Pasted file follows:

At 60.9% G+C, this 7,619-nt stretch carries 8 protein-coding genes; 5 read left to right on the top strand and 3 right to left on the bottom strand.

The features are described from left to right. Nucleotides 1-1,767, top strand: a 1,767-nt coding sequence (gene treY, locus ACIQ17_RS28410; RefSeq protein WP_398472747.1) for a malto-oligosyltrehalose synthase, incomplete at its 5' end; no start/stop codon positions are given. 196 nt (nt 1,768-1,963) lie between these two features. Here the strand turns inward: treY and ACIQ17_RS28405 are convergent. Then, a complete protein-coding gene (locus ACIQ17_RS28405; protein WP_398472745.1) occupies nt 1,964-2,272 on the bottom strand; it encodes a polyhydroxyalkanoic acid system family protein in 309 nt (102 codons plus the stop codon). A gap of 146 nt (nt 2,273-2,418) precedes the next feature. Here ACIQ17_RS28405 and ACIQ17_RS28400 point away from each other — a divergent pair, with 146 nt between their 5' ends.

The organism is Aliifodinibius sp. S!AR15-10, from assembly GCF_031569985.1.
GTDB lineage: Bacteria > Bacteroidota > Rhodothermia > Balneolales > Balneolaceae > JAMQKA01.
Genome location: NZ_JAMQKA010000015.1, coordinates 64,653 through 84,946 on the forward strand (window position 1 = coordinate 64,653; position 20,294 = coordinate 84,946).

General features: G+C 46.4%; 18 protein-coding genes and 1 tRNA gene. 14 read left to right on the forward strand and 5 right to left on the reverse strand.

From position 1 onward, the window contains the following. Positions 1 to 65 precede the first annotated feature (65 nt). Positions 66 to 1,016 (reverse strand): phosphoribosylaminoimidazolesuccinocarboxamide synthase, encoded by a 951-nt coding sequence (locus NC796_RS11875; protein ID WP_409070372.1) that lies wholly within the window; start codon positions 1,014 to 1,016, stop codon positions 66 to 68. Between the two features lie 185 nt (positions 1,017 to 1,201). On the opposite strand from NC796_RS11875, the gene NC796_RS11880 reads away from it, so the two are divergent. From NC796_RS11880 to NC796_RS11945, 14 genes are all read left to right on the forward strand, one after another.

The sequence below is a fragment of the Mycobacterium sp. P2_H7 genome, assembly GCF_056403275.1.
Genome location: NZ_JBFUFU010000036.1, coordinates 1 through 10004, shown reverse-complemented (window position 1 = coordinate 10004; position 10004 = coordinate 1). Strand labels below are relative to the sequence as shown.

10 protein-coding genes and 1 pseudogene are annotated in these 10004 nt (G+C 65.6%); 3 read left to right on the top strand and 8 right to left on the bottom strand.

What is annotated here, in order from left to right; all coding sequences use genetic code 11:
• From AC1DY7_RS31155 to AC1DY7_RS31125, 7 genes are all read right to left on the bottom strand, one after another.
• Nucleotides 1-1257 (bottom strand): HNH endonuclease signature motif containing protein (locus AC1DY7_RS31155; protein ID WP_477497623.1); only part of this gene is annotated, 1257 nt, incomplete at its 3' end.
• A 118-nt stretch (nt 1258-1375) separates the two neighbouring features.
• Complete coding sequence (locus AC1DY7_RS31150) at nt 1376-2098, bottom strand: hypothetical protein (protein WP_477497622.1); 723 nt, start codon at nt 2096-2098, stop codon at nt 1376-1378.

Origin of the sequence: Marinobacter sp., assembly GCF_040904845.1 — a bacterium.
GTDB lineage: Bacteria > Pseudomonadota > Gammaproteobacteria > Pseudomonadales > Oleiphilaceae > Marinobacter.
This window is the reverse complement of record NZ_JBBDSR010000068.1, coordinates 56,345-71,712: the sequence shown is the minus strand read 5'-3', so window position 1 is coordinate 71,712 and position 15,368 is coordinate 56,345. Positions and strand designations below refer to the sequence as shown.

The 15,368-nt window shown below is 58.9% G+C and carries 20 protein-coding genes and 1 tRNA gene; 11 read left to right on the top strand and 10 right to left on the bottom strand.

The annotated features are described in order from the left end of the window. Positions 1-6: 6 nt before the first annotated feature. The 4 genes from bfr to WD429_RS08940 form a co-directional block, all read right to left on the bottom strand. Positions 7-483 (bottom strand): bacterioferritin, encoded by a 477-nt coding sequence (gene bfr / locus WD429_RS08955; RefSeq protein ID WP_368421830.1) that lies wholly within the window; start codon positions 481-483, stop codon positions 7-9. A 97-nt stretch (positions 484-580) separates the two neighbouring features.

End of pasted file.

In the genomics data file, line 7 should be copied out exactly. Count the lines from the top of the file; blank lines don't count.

From position 1 onward, the window contains the following. Positions 1 to 65 precede the first annotated feature (65 nt). Positions 66 to 1,016 (reverse strand): phosphoribosylaminoimidazolesuccinocarboxamide synthase, encoded by a 951-nt coding sequence (locus NC796_RS11875; protein ID WP_409070372.1) that lies wholly within the window; start codon positions 1,014 to 1,016, stop codon positions 66 to 68. Between the two features lie 185 nt (positions 1,017 to 1,201). On the opposite strand from NC796_RS11875, the gene NC796_RS11880 reads away from it, so the two are divergent. From NC796_RS11880 to NC796_RS11945, 14 genes are all read left to right on the forward strand, one after another.